Private groups spent $5.8 million to send Congress members on some 1,600 trips last year, according to data gathered by LegiStorm.
This tab – 75% up from the year before – is the largest amount since ethics reforms were enacted in 2007 in the wake of the Jack Abramoff scandal.
While lobbyist are banned from sending Congress members on trips, groups that don’t lobby can legally sponsor educational and informative trips. But the motives of these organisations may be questionable as many former lobbyists and other people with interests often serve on their boards.
Here are some of the findings by LegiStorm about privately-funded Congressional travel in 2011:
• 555 trips (out of 1,600) were international.
• The average international trip cost $8,595.
• Overall, the average trip lasted more than four days and cost $3,638.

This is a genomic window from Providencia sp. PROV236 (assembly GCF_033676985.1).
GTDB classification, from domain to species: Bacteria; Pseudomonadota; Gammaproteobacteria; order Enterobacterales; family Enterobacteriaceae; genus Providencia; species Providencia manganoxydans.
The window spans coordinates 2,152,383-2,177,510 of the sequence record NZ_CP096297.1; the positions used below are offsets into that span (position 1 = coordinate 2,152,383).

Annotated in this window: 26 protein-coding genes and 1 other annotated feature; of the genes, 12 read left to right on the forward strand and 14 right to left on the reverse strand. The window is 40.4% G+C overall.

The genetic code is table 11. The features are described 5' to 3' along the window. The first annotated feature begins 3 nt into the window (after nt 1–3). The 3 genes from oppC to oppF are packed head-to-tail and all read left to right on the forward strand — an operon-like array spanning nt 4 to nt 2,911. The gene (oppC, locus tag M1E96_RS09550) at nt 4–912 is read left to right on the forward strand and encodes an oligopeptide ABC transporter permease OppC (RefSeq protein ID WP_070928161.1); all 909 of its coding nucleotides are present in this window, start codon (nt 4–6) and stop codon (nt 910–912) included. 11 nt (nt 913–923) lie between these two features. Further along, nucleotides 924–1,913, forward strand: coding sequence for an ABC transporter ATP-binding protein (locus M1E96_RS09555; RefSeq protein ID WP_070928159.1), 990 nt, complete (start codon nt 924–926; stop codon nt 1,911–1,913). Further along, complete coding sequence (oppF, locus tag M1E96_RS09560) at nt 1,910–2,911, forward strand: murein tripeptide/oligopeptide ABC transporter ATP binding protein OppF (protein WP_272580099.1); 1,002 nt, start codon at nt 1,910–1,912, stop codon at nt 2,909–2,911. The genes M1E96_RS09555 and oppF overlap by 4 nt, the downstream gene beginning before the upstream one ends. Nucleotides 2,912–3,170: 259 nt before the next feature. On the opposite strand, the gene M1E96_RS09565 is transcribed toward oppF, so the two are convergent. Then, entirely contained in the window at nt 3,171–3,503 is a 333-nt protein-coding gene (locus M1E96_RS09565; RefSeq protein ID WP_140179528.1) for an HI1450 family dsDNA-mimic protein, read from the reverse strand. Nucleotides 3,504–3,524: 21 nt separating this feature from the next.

• The travel sponsor with the deepest pockets in 2011 was the American Israel Education Foundation, which paid more than $2 million for 145 trips to Israel.
• The seven most-traveled members of Congress in 2011 were all Democrats, led by Rep. Jim McDermott (D-Wash.) who took 10 trips. Rep. John Lewis (D-Ga.) was second, with nine.
• Rep. Jim Cooper (D-Tenn.) was the biggest spender, taking six trips worth $47,035, including an Aspen Institute trip to Barcelona in September worth more than $18,000.
• The most expensive trip was sponsored by the International Conservation Caucus Foundation, which paid $30,708 to send Rep. John Carter (R-Texas) and his wife to South Africa and Botswana.
Watch below the report by CBS for more:
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